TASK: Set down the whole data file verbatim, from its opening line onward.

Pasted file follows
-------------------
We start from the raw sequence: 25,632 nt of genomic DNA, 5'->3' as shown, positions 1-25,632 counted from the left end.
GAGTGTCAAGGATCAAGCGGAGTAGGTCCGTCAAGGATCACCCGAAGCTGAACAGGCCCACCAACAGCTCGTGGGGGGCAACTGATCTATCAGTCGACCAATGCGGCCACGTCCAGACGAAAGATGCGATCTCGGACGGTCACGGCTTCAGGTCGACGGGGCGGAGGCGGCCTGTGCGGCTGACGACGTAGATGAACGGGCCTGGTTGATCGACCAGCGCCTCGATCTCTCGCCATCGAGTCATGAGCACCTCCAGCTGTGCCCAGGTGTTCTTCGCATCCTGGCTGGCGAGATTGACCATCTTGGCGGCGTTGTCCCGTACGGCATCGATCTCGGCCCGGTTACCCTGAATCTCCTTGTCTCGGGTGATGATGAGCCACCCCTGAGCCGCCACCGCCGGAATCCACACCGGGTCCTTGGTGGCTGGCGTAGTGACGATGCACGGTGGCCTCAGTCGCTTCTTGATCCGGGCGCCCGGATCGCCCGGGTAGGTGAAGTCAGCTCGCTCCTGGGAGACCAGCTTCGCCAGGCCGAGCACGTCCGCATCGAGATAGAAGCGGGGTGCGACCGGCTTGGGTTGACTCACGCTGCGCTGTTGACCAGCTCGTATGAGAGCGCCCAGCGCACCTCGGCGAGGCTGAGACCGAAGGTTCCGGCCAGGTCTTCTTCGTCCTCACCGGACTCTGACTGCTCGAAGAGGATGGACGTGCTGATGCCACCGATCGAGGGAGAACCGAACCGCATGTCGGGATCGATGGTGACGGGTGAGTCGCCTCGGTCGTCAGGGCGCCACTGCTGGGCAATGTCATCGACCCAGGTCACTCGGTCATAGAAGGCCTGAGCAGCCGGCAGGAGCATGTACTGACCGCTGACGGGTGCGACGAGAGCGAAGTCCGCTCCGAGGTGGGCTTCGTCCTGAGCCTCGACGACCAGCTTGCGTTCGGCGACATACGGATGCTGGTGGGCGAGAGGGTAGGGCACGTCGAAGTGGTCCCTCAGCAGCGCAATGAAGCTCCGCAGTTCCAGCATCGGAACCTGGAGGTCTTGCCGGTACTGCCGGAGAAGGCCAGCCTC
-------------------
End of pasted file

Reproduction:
We start from the raw sequence: 25,632 nt of genomic DNA, 5'->3' as shown, positions 1-25,632 counted from the left end.
GAGTGTCAAGGATCAAGCGGAGTAGGTCCGTCAAGGATCACCCGAAGCTGAACAGGCCCACCAACAGCTCGTGGGGGGCAACTGATCTATCAGTCGACCAATGCGGCCACGTCCAGACGAAAGATGCGATCTCGGACGGTCACGGCTTCAGGTCGACGGGGCGGAGGCGGCCTGTGCGGCTGACGACGTAGATGAACGGGCCTGGTTGATCGACCAGCGCCTCGATCTCTCGCCATCGAGTCATGAGCACCTCCAGCTGTGCCCAGGTGTTCTTCGCATCCTGGCTGGCGAGATTGACCATCTTGGCGGCGTTGTCCCGTACGGCATCGATCTCGGCCCGGTTACCCTGAATCTCCTTGTCTCGGGTGATGATGAGCCACCCCTGAGCCGCCACCGCCGGAATCCACACCGGGTCCTTGGTGGCTGGCGTAGTGACGATGCACGGTGGCCTCAGTCGCTTCTTGATCCGGGCGCCCGGATCGCCCGGGTAGGTGAAGTCAGCTCGCTCCTGGGAGACCAGCTTCGCCAGGCCGAGCACGTCCGCATCGAGATAGAAGCGGGGTGCGACCGGCTTGGGTTGACTCACGCTGCGCTGTTGACCAGCTCGTATGAGAGCGCCCAGCGCACCTCGGCGAGGCTGAGACCGAAGGTTCCGGCCAGGTCTTCTTCGTCCTCACCGGACTCTGACTGCTCGAAGAGGATGGACGTGCTGATGCCACCGATCGAGGGAGAACCGAACCGCATGTCGGGATCGATGGTGACGGGTGAGTCGCCTCGGTCGTCAGGGCGCCACTGCTGGGCAATGTCATCGACCCAGGTCACTCGGTCATAGAAGGCCTGAGCAGCCGGCAGGAGCATGTACTGACCGCTGACGGGTGCGACGAGAGCGAAGTCCGCTCCGAGGTGGGCTTCGTCCTGAGCCTCGACGACCAGCTTGCGTTCGGCGACATACGGATGCTGGTGGGCGAGAGGGTAGGGCACGTCGAAGTGGTCCCTCAGCAGCGCAATGAAGCTCCGCAGTTCCAGCATCGGAACCTGGAGGTCTTGCCGGTACTGCCGGAGAAGGCCAGCCTC